London to Genoa by train Find train times and tickets

Prices explained

Prices explained

At Loco2 we believe in price transparency. We use real data from Loco2 searches to estimate the cheapest fares you should be able to find for your journey.

The cheapest price is the lowest fare we've ever found for this journey. These prices can usually be found by searching when booking opens but they vary due to availability, which depends on factors like the day of the week or time of year.

More popular journeys include 30 day advance and 7 day advance prices. These are updated every two weeks using prices we've found by searching exactly 7 or 30 days from the most recent Thursday (we picked Thursday because this is when average prices are usually found).

30 day and 7 day prices fluctuate based on demand and availability at the time of search. For example, the 7-day price in summer is likely to be more expensive than the same journey in winter.

Prices are sourced in GBP and converted to other currencies using the daily market exchange rate.

We're always seeking to improve how price-checking works, and we welcome feedback on how we can make it better.

More advice about how to find the cheapest tickets can be found in our infographic.

  1. Cheapest Price $106.47
  2. 30 day advance $163.40
  3. 7 day advance $345.08
  • First train
    05:40
  • Last train
    20:31
  • Avg changes
    1
  • Fastest journey
    12hr 41m

Travelling from London to Genoa by train

Fast trains from London to Genoa take around 12 hours and 41 minutes, covering a distance of approximately 1,038 kilometres. There are frequent services on the rail route between London and Genoa.

Are there direct trains from London to Genoa?

Journeys between London and Genoa usually involve one change of train.

We usually find around 22 departures on the route from London to Genoa every weekday that leave enough time to change trains without waiting around for longer than necessary.

Trains usually run with a similar frequency on weekends.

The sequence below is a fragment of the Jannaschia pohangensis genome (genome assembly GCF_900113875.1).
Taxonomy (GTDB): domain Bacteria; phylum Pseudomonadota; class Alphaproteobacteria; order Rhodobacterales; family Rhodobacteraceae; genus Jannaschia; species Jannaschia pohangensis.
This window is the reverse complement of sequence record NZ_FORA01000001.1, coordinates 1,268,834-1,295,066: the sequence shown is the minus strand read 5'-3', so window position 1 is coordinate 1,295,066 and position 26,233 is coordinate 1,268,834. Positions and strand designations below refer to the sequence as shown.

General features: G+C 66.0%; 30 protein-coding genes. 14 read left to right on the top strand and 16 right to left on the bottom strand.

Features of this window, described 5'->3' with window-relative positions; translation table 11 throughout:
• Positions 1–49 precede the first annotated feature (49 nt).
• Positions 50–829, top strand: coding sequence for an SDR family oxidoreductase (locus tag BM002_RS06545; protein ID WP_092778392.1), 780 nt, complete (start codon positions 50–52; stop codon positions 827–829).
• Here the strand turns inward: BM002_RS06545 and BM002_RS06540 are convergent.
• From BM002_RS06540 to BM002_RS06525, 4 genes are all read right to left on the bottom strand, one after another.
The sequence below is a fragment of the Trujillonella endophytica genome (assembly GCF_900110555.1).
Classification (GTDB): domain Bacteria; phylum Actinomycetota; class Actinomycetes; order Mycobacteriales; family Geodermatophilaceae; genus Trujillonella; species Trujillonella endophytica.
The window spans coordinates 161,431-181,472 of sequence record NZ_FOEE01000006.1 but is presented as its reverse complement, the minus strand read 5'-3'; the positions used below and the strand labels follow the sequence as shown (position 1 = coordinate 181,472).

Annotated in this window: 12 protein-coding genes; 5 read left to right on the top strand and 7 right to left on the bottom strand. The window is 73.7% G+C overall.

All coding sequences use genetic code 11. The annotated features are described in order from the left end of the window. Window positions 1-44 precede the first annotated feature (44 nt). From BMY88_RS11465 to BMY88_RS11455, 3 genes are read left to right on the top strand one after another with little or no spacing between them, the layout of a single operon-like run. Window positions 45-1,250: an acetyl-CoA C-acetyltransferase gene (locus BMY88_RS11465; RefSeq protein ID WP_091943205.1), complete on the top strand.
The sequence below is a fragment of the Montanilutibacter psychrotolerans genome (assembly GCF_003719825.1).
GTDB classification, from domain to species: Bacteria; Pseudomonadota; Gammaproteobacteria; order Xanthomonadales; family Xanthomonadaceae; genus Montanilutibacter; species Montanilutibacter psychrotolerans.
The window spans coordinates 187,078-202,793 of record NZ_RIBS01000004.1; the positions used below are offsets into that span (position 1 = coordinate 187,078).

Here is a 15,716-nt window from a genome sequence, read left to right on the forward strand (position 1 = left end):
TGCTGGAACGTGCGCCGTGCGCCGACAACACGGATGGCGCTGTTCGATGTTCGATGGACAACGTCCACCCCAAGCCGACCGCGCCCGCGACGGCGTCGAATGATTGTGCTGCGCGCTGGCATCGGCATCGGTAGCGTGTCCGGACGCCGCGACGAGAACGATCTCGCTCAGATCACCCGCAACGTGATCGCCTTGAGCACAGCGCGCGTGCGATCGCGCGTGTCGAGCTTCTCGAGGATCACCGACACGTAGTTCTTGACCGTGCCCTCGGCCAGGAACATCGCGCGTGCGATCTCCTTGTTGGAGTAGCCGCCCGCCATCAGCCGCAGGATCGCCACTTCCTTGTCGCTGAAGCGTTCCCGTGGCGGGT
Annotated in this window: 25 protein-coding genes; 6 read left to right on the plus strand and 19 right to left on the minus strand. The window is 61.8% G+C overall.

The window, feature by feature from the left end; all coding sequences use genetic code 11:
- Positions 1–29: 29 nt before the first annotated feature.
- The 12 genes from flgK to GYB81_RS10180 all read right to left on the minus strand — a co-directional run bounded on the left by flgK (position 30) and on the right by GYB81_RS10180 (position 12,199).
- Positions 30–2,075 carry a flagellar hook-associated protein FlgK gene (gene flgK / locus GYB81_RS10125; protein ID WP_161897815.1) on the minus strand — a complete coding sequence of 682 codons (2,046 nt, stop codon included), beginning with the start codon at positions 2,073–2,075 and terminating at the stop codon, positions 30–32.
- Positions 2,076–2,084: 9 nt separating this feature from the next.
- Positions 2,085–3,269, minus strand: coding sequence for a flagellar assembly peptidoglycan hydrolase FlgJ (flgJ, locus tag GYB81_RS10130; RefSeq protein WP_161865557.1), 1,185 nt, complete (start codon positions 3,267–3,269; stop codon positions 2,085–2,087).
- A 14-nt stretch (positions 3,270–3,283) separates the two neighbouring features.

How long is the train journey from London to Genoa?

The London to Genoa train travel time is normally about 12 hours and 41 minutes, whatever time you make the journey.

What are the London to Genoa train times and schedule?

On weekdays the earliest train to Genoa is usually scheduled to depart London around 05:40 and the last train is around 20:01. At weekends the first train of the day leaves London around 06:18, and the last at 20:31.

What's the London to Genoa train price?

The earlier you book the better, and the cheapest tickets we've found for trains from London to Genoa are $106.47.

Trains departing 30 days in advance will cost around $163 while booking 7 days in advance the price is around $345. Booking on the day of travel is likely to be more expensive, so it is worth booking in advance if you can to save money.

When to book London to Genoa train tickets?

Trains for this journey usually open for booking around 12 months in advance. If booking is not yet open for your dates then you can set a booking alert to receive an email on the day that the cheapest tickets are released for your journey from London to Genoa by train.

Which train companies operate between London and Genoa?

More than one train company operates on the route from London to Genoa, so you’ll be travelling with one or more of the following rail operators:

  • EuroNight
  • Eurostar
  • Frecciabianca
  • IC Notte
  • InterCity
  • Intercités
  • Intercités de Nuit
  • Regionale
  • Regionale Veloce
  • TGV
  • Thello
  • Train Express Regional
  • Treno del Mare